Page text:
Styrofoam Maker Offers to Cover NYC's Recycling Bill
Just weeks before New York Mayor Michael Bloomberg is likely to approve a city-wide ban on polystyrene cups and food trays, the world’s largest manufacturer of foam products has proposed an alternate solution.
If city trucks would collect plastic foam from residents, Dart Container would clean food waste from the foam, then buy it for $160 per ton, according to Crain’s New York Business. Dart would then truck the items to a recycling plant in Indiana.
Dart, which stands to lose a big chunk of business if New York City approves the ban, hopes to convince the City Council that the plan is not only an environmentally friendly solution, but an economically savvy choice. The city currently pays $2 million a year to put polystyrene in landfills. Dart’s purchase of the items to recycle would reportedly provide the city with a $4 million revenue stream.
Dart did not immediately respond to a request for comment.
Historically, the difficulties associated with cleaning and transporting high-volume, low-weight items have hampered Styrofoam and other polystyrene item’s ability to be recycled. More than 2.5 million tons of polystyrene are dumped into landfills each year, according to Stanford Alumni Magazine.
In response to the environmental damages associated with polystyrene, Mayor Bloomberg suggested banning foam containers in early 2013. Today, the City Council’s sanitation committee is holding a hearing on proposals to ban the containers, as well recycling alternatives.
The mayor’s office wants the bill to pass before Bloomberg leaves office on Jan. 1, 2014, leaving Dart little time to convince the City Council that recycling is a viable alternative. While Dart representatives have reportedly spent much of the last nine months working with New York City government and the city’s plastics-and-metal vendor, Bloomberg has not publicly shown signs of budging on the issue.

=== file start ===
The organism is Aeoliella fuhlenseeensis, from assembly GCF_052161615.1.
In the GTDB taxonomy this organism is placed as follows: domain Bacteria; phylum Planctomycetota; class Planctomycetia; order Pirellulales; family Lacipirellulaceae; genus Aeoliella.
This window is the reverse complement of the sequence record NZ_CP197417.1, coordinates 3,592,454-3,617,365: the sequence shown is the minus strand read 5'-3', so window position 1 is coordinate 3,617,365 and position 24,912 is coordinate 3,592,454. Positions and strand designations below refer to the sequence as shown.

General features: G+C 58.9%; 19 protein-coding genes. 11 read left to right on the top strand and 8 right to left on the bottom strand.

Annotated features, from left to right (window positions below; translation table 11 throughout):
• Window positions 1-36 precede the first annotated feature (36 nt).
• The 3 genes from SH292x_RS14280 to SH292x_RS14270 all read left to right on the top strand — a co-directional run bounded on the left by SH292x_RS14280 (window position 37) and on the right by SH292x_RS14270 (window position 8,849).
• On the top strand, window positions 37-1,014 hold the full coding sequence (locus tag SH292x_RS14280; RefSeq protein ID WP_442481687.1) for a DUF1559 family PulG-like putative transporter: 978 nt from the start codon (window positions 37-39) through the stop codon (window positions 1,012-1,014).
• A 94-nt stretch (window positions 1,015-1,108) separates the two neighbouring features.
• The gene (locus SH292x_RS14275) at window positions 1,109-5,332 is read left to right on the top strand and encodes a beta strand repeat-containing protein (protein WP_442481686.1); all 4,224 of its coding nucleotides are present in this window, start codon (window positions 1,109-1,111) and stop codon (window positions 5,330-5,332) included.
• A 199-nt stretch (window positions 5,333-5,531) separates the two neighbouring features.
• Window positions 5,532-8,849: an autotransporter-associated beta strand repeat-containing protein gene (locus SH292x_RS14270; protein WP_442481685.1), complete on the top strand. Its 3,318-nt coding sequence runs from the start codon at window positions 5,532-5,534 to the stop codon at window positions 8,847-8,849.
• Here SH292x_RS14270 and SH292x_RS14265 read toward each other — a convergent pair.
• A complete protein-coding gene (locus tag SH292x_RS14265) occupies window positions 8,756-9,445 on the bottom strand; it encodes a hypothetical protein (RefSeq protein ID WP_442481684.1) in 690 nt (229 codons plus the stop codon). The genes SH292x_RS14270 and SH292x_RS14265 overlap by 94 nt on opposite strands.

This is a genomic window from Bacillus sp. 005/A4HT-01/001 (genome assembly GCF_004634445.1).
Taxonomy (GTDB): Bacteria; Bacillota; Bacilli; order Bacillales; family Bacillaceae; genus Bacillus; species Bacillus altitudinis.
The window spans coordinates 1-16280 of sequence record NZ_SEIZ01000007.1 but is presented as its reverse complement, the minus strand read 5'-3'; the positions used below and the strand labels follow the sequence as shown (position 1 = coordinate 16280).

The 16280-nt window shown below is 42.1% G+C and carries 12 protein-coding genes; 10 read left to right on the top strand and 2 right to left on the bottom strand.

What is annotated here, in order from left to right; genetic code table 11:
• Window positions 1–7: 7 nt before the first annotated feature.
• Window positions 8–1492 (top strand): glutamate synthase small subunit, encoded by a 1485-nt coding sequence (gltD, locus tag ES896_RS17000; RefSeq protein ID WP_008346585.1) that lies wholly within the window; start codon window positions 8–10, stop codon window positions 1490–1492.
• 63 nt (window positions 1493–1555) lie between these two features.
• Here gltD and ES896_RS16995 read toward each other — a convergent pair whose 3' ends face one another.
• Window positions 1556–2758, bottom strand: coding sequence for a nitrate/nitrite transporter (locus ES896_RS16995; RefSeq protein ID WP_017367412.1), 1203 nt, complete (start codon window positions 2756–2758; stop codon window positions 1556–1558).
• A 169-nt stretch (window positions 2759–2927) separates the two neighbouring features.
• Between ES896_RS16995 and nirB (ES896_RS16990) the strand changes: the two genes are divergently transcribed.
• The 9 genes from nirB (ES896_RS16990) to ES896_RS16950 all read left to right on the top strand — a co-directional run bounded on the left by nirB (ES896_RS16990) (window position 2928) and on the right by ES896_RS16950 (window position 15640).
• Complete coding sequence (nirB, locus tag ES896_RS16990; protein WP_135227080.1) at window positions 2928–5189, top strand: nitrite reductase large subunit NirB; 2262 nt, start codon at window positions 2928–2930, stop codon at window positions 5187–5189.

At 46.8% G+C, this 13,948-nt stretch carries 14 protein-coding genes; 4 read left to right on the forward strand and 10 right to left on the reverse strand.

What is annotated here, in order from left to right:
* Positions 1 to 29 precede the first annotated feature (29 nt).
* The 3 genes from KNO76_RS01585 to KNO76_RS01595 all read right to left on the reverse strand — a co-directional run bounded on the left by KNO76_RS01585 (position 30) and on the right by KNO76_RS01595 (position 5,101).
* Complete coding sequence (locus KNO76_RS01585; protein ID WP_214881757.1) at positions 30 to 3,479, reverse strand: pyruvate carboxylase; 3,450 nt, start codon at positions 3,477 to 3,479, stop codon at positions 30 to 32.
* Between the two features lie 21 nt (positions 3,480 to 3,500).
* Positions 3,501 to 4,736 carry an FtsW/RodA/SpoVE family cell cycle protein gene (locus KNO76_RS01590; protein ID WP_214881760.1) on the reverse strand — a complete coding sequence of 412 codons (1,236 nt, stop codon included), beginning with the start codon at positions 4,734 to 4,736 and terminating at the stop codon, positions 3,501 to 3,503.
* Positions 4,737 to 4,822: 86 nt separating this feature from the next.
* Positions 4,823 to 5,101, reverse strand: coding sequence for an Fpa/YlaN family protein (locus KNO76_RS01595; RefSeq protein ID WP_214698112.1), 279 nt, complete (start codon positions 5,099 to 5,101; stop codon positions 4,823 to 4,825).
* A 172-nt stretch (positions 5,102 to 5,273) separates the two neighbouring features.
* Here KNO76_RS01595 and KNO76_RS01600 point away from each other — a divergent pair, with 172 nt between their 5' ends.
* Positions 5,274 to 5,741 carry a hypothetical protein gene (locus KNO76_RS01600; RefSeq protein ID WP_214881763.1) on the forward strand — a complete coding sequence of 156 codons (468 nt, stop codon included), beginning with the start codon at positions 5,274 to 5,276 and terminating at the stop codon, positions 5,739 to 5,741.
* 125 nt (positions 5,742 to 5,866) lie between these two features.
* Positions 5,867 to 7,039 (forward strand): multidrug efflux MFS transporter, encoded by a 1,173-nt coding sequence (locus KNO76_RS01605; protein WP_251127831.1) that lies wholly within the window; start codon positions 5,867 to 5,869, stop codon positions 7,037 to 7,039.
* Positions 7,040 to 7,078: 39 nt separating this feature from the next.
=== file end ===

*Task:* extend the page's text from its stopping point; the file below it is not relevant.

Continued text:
For Dart, the ban could be devastating. About half of the company’s $3.5 billion in annual sales reportedly come from expanded polystyrene. A number of cities, primarily on the West coast, have already banned or limited the use of polystyrene. If New York City bans the product, it could pave the way for other cities on the East coast to follow suit.
Opponents to the polystyrene ban argue that alternatives to the controversial material are rarely better for the environment than polystyrene. Further, alternatives are substantially more expensive for business owners who currently use Styrofoam cups or takeaway containers.
Meanwhile, supporters of the bill question the feasibility of recycling plans, even when funded by Dart. The key to cleaning polystyrene containers prior to recycling has never been satisfactory realized for most of the country. Currently, less than 1 percent of polystyrene is recycled.
Even if the foam ban is not passed before 2014, opponents of the ban should not look to Mayor-elect Bill de Blasio as a potential ally: In 2007, the then city Councilman introduced a bill in the City Council to prohibit the use of polystyrene by City agencies and food establishments, targeting public school’s Styrofoam cafeteria trays.